Internationally recognised artist, UNSW Art & Design lecturer and alumni Ramesh Mario Nithiyendran has been prominently featured in the prestigious fourth Dhaka Art Summit (DAS), which just wrapped up in Bangladesh.

Co-commissioned by Dhaka and Sydney's dynamic Artspace, Ramesh’s contribution consisted of mixed-media totemic statues which he described as “deities in drag”. The Australian artist was born in Sri Lanka in 1988 arriving in Australia the following year. Though he states that his work comes from a confident atheist perspective, it is informed by his Hindu and Christian heritage, utilising those reference points mixed with a diverse array of sources including the internet, pornography, fashion and art history.

Ramesh exhibited in Bearing Points, a new initiative comprising large-scale thematic presentations by artists and architects, orienting viewers towards less explored transcultural histories of South Asia. Curated by DAS Chief Curator Diana Campbell Betancourt, Ramesh’s work titled ‘There Once was a Village Here is’ examined what anthropologist Jason Cons describes as “sensitive spaces” – spaces where cultures exist that do not fit the image a nation state has for itself. Here, presenting an exploration of the relationship between national borders, territorial anxiety, and the postcolonial nation-state, Ramesh’s work was a perfect fit, as it traces intersectionality, identity, and heritage. Ramesh's project was a standout feature of the massive exhibition, and was specifically highlighted in a series of reviews of the Summit in infuentential art publications and media. Amongst the field of outstanding artists participating in the week, Ramesh's work was exhibited alongside another UNSW Art & Design alum and rapidly rising art star, Khadim Ali.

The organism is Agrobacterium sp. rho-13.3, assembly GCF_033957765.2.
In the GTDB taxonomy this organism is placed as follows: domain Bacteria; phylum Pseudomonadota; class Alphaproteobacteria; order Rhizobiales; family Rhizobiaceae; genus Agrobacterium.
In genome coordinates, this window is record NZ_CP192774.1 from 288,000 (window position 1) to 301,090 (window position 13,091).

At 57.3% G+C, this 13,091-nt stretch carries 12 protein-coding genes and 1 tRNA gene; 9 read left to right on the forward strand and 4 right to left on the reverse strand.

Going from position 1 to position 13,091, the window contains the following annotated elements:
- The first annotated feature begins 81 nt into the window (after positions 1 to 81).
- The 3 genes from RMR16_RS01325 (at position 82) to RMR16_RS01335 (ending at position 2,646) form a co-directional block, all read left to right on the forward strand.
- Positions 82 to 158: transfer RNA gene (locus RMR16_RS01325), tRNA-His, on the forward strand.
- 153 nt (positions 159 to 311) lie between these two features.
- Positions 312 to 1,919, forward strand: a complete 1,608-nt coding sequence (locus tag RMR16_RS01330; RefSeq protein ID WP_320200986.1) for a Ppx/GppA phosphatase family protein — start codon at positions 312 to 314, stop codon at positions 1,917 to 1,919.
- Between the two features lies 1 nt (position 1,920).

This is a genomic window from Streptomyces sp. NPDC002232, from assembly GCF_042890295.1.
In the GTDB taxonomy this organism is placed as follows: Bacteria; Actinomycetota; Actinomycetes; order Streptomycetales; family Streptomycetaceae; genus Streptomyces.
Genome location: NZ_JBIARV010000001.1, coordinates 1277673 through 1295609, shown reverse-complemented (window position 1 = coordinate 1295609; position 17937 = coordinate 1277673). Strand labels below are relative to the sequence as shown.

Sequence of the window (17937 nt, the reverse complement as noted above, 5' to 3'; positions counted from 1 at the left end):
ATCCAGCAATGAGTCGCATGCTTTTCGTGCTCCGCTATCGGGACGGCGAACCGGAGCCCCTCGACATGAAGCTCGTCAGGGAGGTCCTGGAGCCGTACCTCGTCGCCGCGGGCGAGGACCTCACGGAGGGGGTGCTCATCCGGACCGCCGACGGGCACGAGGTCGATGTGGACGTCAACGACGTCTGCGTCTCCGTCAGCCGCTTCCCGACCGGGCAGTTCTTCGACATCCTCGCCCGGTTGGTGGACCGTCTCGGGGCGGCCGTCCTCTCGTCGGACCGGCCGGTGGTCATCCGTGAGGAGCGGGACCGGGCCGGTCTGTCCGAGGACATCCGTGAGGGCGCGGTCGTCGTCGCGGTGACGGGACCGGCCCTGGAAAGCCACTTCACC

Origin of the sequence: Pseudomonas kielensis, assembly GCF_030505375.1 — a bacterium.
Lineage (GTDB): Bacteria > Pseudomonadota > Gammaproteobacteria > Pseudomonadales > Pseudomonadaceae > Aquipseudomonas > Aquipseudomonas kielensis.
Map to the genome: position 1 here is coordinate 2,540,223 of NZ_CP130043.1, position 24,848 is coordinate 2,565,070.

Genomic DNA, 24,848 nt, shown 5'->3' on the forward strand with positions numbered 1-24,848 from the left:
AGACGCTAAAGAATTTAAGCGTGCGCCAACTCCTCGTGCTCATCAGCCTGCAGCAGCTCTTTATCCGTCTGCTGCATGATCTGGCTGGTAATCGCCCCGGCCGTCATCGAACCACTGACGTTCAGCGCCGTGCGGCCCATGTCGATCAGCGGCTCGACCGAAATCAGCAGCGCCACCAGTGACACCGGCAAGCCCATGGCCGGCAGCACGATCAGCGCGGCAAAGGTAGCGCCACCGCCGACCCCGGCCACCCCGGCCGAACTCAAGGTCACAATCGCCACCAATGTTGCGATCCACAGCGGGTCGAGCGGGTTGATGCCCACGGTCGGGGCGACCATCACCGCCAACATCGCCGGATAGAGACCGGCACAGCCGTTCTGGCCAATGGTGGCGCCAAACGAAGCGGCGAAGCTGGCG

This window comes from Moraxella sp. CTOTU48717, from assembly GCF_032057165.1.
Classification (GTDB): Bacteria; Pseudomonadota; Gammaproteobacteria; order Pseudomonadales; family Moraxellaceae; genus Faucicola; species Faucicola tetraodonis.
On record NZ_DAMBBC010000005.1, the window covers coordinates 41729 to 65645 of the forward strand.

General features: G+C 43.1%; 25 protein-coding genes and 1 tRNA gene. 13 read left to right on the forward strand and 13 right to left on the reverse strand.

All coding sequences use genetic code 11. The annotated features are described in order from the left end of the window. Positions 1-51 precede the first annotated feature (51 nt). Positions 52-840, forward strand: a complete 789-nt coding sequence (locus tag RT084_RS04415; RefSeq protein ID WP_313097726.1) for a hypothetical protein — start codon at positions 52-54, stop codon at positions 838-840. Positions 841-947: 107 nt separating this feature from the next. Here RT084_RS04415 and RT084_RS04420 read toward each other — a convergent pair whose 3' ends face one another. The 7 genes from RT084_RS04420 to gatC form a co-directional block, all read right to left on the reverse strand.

Staged every two years, the Dhaka Art Summit is ten days of exhibitions, seminars, lecturers, performances, and workshops, presented at the Bangladesh Shilpakala Academy. It was founded and continues to be supported by local philanthropists the Samdani Art Foundation. In addition to his exhibition, Ramesh was involved in Dhaka in other ways, such as running a workshop teaching morning art-making classes to young children in the education pavilion.

Ramesh Mario Nithiyendran is on a fantastic trajectory, collected and exhibited widely, and has held solo exhibitions at The University of Melbourne's Ian Potter Museum of Art, Shepparton Art Museum, and the National Gallery of Australia, where he’s believed to have been the youngest artist to have ever had a solo show. An altered version of his works presented at Dhaka will feature in high profile Art Basel Hong Kong art fair during March.  

Read more media coverage about the Dhaka Art Summit 2018

Sydney Morning Herald - Dhaka Art Summit 2018: The most unusual 'must-see' on the global art circuit, by John McDonald

The Art Newspaper - Dispatch from Dhaka: five highlights from the fourth Art Summit, by Gareth Harris

Aljazeera - Finding new bearings in uncertain times, via art, by Zaheena Rasheed

Art Asia Pacific - Dhaka Art Summit: Recap of Highlights, by Anushka Rajendran